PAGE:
Lahoud Swims in a Sea of Insults
MPs Atef Majdalani and Serge Torsarkissian at the protest tonight
"Swim Away Lahoud," is the most polite slogan that has been chanted and written in Martyr's square in the last two days.
Protesters are hurling insults at the President, whose favourite sport is swimming, live on Future TV and on LBC. And because such attacks are illegal, the Lebanese judiciary has issued arrest warrants against the protestors.
A number of MPs signed a petition claiming that they had voted for Lahoud's presidential extension in 2004 under Syrian threats and a popular petition demanding the resignation of the President is being signed in Martyr's square this evening.
MP Serge Torsarkissian, from the Hariri parliamentary bloc, said today that "Lahoud made us [the Lebanese people] hate swimming and politics". Last night a protestor said that if Lahoud should quit the presidency and start a swimming school, he would definitely not join it. Others chanted: "we want revenge from Lahoud and Bashar".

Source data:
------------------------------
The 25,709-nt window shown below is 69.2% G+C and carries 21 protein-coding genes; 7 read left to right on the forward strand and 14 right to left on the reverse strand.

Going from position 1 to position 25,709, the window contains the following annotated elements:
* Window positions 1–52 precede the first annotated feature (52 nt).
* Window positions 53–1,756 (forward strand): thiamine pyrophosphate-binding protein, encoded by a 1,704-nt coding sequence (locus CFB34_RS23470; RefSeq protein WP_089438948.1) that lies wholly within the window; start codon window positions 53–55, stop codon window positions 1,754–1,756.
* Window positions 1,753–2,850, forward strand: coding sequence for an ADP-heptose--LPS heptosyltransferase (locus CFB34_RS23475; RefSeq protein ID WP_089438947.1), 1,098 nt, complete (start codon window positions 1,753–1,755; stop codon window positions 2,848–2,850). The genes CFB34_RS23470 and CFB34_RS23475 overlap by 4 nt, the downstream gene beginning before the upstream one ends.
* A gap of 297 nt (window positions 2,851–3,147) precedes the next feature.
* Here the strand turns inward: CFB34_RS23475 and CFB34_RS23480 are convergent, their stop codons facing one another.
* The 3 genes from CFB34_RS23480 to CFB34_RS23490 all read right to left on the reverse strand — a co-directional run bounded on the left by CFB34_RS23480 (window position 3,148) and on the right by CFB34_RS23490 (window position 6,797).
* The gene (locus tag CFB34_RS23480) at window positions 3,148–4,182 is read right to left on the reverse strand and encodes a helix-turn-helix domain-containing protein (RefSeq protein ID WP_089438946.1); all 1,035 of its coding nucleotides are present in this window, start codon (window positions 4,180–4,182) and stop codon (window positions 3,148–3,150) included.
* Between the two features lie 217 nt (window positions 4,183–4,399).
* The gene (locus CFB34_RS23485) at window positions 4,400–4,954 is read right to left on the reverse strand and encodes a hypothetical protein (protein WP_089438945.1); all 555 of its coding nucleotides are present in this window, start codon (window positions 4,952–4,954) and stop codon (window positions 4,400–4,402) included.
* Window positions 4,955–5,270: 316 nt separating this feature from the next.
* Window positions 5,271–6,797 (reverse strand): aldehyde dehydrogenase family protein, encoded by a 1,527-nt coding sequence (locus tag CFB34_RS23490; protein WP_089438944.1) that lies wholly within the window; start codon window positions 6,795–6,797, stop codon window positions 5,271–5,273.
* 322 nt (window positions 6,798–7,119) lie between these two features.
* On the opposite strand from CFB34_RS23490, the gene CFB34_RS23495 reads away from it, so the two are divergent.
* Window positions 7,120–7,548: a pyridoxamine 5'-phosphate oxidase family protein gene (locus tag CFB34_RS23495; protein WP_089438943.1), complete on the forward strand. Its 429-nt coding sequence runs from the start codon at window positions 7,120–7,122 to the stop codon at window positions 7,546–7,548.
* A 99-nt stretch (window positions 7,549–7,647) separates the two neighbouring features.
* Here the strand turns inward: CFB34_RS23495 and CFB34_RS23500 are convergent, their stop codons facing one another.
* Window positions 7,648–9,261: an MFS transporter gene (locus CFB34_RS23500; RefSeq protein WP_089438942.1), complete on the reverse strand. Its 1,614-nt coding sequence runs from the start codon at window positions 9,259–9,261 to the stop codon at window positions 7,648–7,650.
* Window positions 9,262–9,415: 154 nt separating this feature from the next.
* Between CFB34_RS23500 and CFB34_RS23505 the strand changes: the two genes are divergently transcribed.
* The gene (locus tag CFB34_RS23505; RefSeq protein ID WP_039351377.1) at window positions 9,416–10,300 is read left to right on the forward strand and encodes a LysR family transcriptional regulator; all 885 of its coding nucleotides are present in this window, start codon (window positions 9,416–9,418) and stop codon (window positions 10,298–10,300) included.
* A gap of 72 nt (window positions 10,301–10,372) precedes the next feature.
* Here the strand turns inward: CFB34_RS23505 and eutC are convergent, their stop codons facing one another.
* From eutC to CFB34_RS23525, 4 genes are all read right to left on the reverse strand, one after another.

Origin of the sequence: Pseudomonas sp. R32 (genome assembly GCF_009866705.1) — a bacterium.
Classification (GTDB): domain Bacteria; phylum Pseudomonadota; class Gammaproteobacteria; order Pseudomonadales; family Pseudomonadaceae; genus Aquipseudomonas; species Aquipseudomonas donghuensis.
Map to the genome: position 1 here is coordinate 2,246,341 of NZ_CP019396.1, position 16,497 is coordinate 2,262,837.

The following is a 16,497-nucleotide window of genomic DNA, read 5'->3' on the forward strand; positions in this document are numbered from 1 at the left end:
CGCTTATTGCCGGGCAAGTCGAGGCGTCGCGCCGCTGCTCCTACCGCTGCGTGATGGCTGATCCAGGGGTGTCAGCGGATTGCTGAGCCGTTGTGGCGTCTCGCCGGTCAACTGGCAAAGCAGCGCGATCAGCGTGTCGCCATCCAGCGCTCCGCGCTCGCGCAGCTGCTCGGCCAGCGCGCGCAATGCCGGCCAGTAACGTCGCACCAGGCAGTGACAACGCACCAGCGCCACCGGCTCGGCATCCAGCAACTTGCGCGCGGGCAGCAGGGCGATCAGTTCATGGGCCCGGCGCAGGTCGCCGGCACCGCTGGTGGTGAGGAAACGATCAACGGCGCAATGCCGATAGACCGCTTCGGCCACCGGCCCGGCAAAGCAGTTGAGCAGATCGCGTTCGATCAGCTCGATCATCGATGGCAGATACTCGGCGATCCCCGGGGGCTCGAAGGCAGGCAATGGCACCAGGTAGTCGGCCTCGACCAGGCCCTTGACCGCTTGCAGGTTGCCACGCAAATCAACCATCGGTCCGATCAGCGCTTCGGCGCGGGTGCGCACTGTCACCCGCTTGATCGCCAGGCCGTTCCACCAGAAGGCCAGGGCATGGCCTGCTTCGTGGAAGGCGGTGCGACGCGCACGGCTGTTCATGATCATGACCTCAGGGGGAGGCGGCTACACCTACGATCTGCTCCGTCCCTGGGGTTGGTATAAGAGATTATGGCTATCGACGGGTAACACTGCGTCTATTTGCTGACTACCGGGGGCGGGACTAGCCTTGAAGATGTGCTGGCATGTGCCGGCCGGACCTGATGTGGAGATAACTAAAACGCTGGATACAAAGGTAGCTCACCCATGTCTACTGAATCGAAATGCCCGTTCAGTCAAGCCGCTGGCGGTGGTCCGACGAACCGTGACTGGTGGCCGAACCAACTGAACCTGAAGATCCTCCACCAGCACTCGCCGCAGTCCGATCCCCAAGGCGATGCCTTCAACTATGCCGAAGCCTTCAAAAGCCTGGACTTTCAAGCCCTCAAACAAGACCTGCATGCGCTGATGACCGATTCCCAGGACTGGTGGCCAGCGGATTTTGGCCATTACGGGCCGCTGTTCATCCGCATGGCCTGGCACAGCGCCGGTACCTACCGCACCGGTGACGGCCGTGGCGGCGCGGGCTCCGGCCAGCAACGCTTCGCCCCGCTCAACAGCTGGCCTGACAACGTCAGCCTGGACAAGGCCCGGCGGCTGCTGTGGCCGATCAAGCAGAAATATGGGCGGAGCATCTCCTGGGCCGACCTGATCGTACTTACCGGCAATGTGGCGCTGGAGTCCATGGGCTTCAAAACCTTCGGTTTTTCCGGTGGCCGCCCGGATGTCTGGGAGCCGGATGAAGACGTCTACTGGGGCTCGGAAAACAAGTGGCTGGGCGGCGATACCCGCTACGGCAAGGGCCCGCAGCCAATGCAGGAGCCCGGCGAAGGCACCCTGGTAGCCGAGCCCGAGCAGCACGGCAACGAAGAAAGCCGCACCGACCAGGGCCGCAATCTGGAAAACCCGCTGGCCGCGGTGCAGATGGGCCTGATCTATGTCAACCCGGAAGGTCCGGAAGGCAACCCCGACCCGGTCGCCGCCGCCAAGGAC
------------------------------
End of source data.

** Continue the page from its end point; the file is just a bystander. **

President Emile Lahoud is the target of a political and media campaign aiming to oust him. Up to this moment, Hezbollah and other pro-Syrian parties are the only ones clearly defending Lahoud.
Indeed, Syria and its allies consider Lahoud as a line of defence against the implementation of UN resolution 1559 which calls for the dismantling of armed militias in clear reference to Hezbollah and other Palestinian groups.
In the next couple of weeks, Walid Jumblat, Saad Hariri, Samir Geagea and their allies hope either to force Lahoud to resign or for Parliament to declare the 2004 constitutional extension to the Presidency illegal. But in order for such a bill to pass, two thirds of Parliament must vote for it.
The March 14 coalition are betting on Nabih Berri, the speaker of the Parliament and a Hezbollah ally, to dissent from his coalition and call on his MPs to vote in favour of this resolution.
The Maronite Patriarch does not object to Lahoud's removal as long as it does not lead to violent street protests, while General Michel Aoun, who is calling for a national dialogue on the Presidency, will only accept Lahoud's ouster if he is the next President.
So far, however, Riyadh Salameh, the Governor of the Central Bank, is the most likely candidate to the post in case Lahoud leaves.